So What Are You Reading?

Reviews of Books.

Sunday, April 02, 2006

Notorious Victoria: the Life of Victoria Woodhull, Uncensored. Mary Gabriel

Victoria Woodhull was one of the boldest, most renowned, and most villified woman of the United States in the 19th century . Yet today many people have never heard of her. Also, what has been written about her has been so biased by attempts to either deify her or demonize her. Thus today's reader is well-served by this factual and chronological presentation of what can be known of the life of Victoria Woodhull. Mary Gabriel puts her background in journalism to good use in putting together this unbiased account of the woman and her times.

With chapter titles that consist of place names, months and years Ms. Gabriel takes the reader on a trip through Victoria's live from her birth in Homer, Ohio to her last days on her country estate in Glooucestershire, England. More than half the book is focused on the years 1971-1973 when Victoria, with her sister Tennie C. Claflin, rose to fame in a meteoric fashion. In this brief time they opened a brokerage house on Wall Street and published a news weekly on topics of social and political reform. In addition Victoria was the first woman to address a committee of Congress; she ran for president of the United States with Frederick Douglas as her running mate; and she presided over the women's suffrage movement, a New York chapter of the International Workingmen's Association, and the American Spiritualists Association.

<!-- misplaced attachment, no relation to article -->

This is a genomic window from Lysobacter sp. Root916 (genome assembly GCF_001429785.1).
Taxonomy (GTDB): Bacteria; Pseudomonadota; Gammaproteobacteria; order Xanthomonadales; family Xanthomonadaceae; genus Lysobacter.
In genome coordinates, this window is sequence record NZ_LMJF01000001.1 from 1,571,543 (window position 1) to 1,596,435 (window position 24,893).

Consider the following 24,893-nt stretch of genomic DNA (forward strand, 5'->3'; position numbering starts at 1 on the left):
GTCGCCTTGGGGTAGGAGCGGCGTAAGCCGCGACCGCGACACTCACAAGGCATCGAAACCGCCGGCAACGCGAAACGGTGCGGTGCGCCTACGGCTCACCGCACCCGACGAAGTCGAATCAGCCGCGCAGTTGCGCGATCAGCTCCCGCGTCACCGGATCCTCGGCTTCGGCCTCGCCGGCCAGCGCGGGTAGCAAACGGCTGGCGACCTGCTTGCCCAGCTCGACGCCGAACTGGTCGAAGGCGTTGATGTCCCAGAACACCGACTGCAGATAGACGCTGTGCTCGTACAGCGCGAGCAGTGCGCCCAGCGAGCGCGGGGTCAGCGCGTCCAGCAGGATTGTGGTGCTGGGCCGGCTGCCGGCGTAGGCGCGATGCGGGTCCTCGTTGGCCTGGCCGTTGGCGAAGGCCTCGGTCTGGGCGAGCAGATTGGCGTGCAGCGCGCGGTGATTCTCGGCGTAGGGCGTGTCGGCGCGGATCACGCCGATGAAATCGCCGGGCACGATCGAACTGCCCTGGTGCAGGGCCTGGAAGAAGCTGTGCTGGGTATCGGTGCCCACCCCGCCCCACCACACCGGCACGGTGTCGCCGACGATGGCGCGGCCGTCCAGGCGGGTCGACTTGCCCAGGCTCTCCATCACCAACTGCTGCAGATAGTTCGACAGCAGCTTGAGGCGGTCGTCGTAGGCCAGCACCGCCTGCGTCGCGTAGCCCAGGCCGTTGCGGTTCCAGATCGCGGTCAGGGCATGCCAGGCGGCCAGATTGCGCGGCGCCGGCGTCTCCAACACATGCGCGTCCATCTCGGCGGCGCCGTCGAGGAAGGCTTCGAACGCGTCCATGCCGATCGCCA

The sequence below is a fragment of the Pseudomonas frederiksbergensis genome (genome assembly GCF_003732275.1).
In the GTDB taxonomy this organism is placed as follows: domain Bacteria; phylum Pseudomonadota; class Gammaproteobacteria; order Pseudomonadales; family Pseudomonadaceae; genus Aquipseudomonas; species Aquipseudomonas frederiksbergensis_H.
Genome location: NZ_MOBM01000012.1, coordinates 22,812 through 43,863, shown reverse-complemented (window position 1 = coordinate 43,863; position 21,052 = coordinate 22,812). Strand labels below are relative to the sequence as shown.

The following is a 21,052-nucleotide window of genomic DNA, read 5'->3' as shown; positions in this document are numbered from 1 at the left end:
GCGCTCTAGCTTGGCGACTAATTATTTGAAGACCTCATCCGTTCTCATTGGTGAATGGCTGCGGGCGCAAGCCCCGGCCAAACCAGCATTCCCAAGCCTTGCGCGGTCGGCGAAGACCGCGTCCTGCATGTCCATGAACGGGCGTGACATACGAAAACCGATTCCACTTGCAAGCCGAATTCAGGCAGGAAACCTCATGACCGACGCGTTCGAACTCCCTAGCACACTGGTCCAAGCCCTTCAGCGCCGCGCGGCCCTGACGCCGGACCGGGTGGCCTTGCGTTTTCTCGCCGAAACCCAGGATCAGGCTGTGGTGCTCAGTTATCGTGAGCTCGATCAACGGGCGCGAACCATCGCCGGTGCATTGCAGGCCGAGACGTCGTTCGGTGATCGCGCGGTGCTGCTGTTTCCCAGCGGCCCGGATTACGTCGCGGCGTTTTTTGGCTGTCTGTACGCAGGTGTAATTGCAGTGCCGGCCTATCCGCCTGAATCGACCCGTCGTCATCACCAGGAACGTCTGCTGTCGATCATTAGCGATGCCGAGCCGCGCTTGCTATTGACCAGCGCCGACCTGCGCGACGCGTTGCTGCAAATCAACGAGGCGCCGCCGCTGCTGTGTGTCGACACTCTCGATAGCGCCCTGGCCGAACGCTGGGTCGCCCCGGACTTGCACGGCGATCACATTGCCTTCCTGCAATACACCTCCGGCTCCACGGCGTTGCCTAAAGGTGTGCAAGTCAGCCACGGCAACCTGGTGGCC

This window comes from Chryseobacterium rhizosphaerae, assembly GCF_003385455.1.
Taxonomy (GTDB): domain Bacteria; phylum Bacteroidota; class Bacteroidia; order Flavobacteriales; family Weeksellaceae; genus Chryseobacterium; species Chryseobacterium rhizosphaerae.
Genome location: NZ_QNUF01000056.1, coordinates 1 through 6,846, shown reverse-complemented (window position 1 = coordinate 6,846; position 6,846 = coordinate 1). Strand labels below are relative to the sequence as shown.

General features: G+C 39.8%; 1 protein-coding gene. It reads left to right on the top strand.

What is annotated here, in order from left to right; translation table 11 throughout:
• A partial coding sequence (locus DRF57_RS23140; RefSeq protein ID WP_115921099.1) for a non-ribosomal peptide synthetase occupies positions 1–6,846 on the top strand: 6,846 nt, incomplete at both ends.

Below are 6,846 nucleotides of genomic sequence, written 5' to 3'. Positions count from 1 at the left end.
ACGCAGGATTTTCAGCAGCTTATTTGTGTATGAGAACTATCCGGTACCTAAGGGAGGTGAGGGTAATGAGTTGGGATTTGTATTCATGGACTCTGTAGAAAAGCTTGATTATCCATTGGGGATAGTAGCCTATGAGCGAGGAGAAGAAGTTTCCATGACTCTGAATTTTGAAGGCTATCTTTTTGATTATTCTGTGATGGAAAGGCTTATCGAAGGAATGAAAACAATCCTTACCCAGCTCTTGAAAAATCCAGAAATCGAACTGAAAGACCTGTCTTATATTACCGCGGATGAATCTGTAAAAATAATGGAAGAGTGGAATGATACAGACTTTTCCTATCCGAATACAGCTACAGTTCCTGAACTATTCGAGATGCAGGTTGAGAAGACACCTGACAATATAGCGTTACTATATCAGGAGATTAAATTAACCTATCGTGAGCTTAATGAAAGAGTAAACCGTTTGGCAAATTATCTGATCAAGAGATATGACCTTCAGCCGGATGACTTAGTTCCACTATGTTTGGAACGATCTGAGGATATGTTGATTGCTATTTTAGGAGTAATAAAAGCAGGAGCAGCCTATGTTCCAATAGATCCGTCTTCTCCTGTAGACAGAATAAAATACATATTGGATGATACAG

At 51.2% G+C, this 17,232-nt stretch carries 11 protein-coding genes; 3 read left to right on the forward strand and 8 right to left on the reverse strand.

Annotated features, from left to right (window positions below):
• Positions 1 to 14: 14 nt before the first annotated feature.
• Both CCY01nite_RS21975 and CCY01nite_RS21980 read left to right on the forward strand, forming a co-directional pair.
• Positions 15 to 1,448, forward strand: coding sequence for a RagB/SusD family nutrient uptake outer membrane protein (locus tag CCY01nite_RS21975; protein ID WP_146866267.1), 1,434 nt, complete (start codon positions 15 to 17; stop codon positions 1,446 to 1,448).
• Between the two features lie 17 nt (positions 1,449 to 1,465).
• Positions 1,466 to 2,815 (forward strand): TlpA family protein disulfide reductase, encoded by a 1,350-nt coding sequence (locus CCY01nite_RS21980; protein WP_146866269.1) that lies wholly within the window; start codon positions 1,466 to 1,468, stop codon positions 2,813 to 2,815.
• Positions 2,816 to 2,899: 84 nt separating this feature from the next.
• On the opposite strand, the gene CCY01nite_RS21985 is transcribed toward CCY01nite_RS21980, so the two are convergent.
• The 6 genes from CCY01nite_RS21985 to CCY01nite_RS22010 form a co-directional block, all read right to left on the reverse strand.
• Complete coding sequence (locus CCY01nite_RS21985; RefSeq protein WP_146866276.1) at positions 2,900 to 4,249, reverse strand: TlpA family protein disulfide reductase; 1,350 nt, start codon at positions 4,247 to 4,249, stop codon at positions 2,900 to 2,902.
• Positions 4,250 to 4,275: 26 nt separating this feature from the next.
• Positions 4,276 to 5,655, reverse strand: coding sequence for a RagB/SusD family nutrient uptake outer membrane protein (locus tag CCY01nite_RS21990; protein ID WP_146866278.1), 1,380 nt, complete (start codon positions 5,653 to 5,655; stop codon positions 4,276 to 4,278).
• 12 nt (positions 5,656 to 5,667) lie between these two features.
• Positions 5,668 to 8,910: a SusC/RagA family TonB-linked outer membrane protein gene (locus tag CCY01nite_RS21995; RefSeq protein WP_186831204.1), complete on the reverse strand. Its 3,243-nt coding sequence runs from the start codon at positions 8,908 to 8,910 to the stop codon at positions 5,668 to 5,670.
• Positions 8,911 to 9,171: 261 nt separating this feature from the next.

Her stated goal was to rescue the women of America from sexual slavery and guarantee their rights to their own sexuality. When she found out that the famous minister Henry Ward Beecher was sleeping with members of his congregation during the week and condemning her politics from the pulpit on Sundays, she exposed his hypocricy. He was never condemned for his duplicity, but she was hounded into jail and ruin until her only recourse was to leave the country.

Mary Gabriel does a wonderful job of presenting the complex story, picking through the slanders and exagerations, and creating a readable history of this social reformer and her impact on her times. This is the best account of the life of Victoria Woodhull that I have read and I recommend it highly.

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